The device is very small at about two ounces and is designed to attach to the handlebars of a bike. Inside the small Edge 500 case is a high-sensitivity GPS receiver that needs no calibration. The GPS device also interfaces with ANT+ compatible third-party power meters.

The GPS device tracks the riders speed, distance, time, GPS position, elevation, calories burned, climb, and decent. The climb and decent functions utilize an internal barometric altimeter. The Edge 500 is also compatible with Garmin’s line of wireless speed/cadence sensors. Battery life is rated at 18 hours. The Edge 500 sells for $249.99 and when bundled with a heart rate monitor and speed/cadence sensor it sells for $349.99.


SST Communications Intros New WLAN Power Amplifier

Aren’t 2.4 GHz WLAN Power Amplifiers with extremely high linear output power just fascinating? Well, not to me but I am pretty sure that for everything that exists in the world, there’s a person finding it fascinating. And because there will be no discrimination to be had while I’m around, here’s a nice 2.4 GHz WLAN Power Amplifier from SST Communications.

“As a premier high-volume supplier of PAs to the WiFi industry, we are continuously improving our product offering to meet the evolving demands of wireless users,” said Daniel Chow, president, SST Communications. “With our new SST12CP11, we are delivering an ultra-high power, robust linear PA that will help increase the broadcast range of wireless AP/routers to better support broadband applications, such as streaming video and other multimedia-rich content.”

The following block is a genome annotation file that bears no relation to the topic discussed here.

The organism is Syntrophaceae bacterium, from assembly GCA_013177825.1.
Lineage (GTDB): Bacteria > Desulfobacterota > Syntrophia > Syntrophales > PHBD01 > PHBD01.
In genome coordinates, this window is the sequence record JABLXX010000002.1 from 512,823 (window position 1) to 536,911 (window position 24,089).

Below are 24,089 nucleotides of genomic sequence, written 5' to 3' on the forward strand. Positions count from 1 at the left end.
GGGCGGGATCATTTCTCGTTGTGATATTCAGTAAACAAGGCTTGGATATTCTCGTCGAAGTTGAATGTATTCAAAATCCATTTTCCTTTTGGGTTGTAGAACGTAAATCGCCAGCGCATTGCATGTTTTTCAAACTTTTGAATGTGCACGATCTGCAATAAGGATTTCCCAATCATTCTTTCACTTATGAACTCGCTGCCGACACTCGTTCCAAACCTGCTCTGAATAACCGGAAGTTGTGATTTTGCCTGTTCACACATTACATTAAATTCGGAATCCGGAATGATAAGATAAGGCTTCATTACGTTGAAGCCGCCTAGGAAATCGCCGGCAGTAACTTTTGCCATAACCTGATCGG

With the new SST2CP11, SST Communications has nearly doubled the output power of its 2.4 GHz WLAN power amplifier. It features a compact 3 x 3mm QFN package, achieves a power gain of 34dB, 26 dBm and 25dBm linear output power at 3.5% and 2.5% EVM, at a 5.0V bias with less than 470 mA current consumption, helping increase the data rate and transmission range of 802.11 b/g/n routers and wireless access points.